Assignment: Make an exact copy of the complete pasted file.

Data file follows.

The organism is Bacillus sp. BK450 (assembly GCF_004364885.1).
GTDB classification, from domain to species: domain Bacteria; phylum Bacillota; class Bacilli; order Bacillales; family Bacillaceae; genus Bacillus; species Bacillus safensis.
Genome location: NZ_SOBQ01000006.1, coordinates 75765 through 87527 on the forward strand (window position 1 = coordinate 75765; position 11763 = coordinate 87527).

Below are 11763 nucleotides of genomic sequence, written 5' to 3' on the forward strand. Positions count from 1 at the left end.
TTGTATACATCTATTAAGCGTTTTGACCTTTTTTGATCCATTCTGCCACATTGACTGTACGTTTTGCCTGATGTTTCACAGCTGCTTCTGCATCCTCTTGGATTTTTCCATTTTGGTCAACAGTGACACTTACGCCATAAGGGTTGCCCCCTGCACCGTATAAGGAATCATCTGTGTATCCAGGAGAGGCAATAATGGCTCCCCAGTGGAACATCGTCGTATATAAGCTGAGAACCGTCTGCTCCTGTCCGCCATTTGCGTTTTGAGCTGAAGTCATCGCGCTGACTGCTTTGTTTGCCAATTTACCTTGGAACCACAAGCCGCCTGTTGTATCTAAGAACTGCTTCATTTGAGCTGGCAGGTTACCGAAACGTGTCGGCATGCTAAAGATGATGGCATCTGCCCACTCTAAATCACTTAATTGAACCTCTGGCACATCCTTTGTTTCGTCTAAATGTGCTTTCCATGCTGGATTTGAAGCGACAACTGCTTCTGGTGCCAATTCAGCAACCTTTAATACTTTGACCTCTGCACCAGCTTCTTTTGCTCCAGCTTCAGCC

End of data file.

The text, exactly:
The organism is Bacillus sp. BK450 (assembly GCF_004364885.1).
GTDB classification, from domain to species: domain Bacteria; phylum Bacillota; class Bacilli; order Bacillales; family Bacillaceae; genus Bacillus; species Bacillus safensis.
Genome location: NZ_SOBQ01000006.1, coordinates 75765 through 87527 on the forward strand (window position 1 = coordinate 75765; position 11763 = coordinate 87527).

Below are 11763 nucleotides of genomic sequence, written 5' to 3' on the forward strand. Positions count from 1 at the left end.
TTGTATACATCTATTAAGCGTTTTGACCTTTTTTGATCCATTCTGCCACATTGACTGTACGTTTTGCCTGATGTTTCACAGCTGCTTCTGCATCCTCTTGGATTTTTCCATTTTGGTCAACAGTGACACTTACGCCATAAGGGTTGCCCCCTGCACCGTATAAGGAATCATCTGTGTATCCAGGAGAGGCAATAATGGCTCCCCAGTGGAACATCGTCGTATATAAGCTGAGAACCGTCTGCTCCTGTCCGCCATTTGCGTTTTGAGCTGAAGTCATCGCGCTGACTGCTTTGTTTGCCAATTTACCTTGGAACCACAAGCCGCCTGTTGTATCTAAGAACTGCTTCATTTGAGCTGGCAGGTTACCGAAACGTGTCGGCATGCTAAAGATGATGGCATCTGCCCACTCTAAATCACTTAATTGAACCTCTGGCACATCCTTTGTTTCGTCTAAATGTGCTTTCCATGCTGGATTTGAAGCGACAACTGCTTCTGGTGCCAATTCAGCAACCTTTAATACTTTGACCTCTGCACCAGCTTCTTTTGCTCCAGCTTCAGCC